When we walk into a restaurant, we are often confronted by the sight of people taking pictures of their food with their smartphones. Online, our Facebook feeds seem dominated by pictures of people’s hamburgers and desserts. What is going on with food porn? How is consumer desire itself transformed by contemporary technology?

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Oxford Research Encyclopedia of Communication

The Internet never forgets, unless the law forces it to

The ultimate fate of the right to be forgotten remains to be seen. Although Europe has temporarily resolved this question in favor of the right by adopting its General Data Protection Regulation, many questions surrounding the issue still must be answered. It’s unclear whether other parts of the world will follow Europe’s lead. Internationally, writers are exploring some of these matters.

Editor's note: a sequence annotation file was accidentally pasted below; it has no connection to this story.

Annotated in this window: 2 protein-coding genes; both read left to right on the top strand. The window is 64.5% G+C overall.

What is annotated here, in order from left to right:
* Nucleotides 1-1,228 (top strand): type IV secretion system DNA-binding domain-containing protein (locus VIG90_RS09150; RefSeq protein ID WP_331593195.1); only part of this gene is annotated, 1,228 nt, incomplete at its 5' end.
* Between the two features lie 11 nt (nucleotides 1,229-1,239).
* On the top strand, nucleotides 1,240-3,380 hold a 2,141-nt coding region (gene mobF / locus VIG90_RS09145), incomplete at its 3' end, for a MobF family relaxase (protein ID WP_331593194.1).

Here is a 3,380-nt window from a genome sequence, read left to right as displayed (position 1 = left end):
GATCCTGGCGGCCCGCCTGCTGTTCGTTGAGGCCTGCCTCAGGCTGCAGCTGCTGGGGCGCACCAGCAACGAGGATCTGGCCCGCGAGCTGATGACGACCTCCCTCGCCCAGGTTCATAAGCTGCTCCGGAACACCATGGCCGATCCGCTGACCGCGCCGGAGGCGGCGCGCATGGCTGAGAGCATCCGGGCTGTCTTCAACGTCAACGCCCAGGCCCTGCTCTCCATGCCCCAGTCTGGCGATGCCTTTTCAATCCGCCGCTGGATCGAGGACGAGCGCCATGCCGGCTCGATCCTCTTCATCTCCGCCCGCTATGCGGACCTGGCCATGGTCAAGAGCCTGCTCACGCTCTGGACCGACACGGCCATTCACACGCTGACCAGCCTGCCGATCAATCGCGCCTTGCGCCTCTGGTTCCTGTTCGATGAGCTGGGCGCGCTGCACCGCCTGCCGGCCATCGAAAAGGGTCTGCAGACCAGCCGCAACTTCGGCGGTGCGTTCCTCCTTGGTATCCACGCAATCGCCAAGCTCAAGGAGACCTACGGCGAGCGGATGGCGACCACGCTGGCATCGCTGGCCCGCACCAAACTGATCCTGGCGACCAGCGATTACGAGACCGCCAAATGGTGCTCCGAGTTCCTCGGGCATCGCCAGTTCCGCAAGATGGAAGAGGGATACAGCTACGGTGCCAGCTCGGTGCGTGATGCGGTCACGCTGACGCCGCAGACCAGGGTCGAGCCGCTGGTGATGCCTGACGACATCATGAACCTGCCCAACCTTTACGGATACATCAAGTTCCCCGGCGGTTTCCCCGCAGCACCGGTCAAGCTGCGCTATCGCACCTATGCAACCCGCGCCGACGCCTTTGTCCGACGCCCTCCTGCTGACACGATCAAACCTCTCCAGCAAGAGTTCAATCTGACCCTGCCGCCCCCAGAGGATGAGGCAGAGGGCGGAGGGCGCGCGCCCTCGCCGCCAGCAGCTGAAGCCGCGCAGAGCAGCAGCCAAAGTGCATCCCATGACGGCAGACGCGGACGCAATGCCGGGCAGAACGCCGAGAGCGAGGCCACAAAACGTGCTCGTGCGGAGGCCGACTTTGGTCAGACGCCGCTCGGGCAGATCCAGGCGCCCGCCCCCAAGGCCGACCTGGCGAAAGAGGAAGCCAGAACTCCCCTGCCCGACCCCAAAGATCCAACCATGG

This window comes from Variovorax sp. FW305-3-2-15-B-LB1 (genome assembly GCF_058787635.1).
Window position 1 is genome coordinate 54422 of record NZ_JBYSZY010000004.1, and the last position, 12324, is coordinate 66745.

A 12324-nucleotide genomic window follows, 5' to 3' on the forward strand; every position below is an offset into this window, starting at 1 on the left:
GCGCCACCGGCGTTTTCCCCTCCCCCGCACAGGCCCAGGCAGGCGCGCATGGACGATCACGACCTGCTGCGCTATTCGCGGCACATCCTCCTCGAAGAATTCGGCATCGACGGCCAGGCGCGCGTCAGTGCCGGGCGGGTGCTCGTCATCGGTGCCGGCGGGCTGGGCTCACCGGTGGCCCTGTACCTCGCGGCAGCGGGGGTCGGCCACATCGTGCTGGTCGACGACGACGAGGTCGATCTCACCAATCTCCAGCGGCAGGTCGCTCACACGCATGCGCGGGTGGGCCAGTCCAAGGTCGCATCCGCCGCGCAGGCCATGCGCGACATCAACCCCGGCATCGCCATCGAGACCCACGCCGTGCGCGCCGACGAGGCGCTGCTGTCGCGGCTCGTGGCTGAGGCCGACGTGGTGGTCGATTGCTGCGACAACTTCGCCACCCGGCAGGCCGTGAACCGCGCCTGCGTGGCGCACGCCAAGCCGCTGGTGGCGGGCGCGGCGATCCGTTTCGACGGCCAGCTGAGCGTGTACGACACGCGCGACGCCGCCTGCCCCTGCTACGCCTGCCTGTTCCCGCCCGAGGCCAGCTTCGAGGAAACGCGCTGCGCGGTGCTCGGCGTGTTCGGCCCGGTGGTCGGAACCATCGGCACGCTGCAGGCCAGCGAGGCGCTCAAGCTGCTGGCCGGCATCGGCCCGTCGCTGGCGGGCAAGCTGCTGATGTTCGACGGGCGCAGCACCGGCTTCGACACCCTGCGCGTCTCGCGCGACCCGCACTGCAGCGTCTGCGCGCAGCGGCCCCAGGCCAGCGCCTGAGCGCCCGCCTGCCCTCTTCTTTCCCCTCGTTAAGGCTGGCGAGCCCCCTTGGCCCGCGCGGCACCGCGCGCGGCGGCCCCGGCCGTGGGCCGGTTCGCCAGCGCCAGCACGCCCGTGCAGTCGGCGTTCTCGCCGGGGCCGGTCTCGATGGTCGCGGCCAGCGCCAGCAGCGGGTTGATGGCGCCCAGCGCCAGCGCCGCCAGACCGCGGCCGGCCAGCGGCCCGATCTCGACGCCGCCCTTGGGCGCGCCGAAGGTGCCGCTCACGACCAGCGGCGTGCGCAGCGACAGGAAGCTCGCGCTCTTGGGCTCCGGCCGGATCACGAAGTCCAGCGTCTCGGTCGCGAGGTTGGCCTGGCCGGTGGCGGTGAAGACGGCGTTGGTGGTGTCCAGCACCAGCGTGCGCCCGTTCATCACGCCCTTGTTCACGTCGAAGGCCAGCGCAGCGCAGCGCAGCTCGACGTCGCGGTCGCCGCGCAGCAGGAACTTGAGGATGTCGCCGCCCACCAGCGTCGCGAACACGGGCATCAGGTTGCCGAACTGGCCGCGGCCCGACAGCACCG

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Reflections on ‘chatbot’

A chatbot, or chatterbot, is computer program designed to engage in conversation through written or spoken text. It was one of the words on the Oxford Dictionaries Word of the Year 2016 shortlist. The idea of a chatbot originates with Alan Turing’s mid twentieth century aspiration to build a thinking computer. Turing proposed a test to determine what might count as success in this venture.

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Computational Theories and their Implementation in the Brain

How does the brain work?

The media is full of stories about how this or that area of the brain has been shown to be active when people are scanned while doing some task. The images are alluring and it is tempting to use them to support this or that just-so story. However, they are limited in that the majority of the studies simply tell us where in the brain things are happening. But the aim of neuroscience is to discover how the brain works.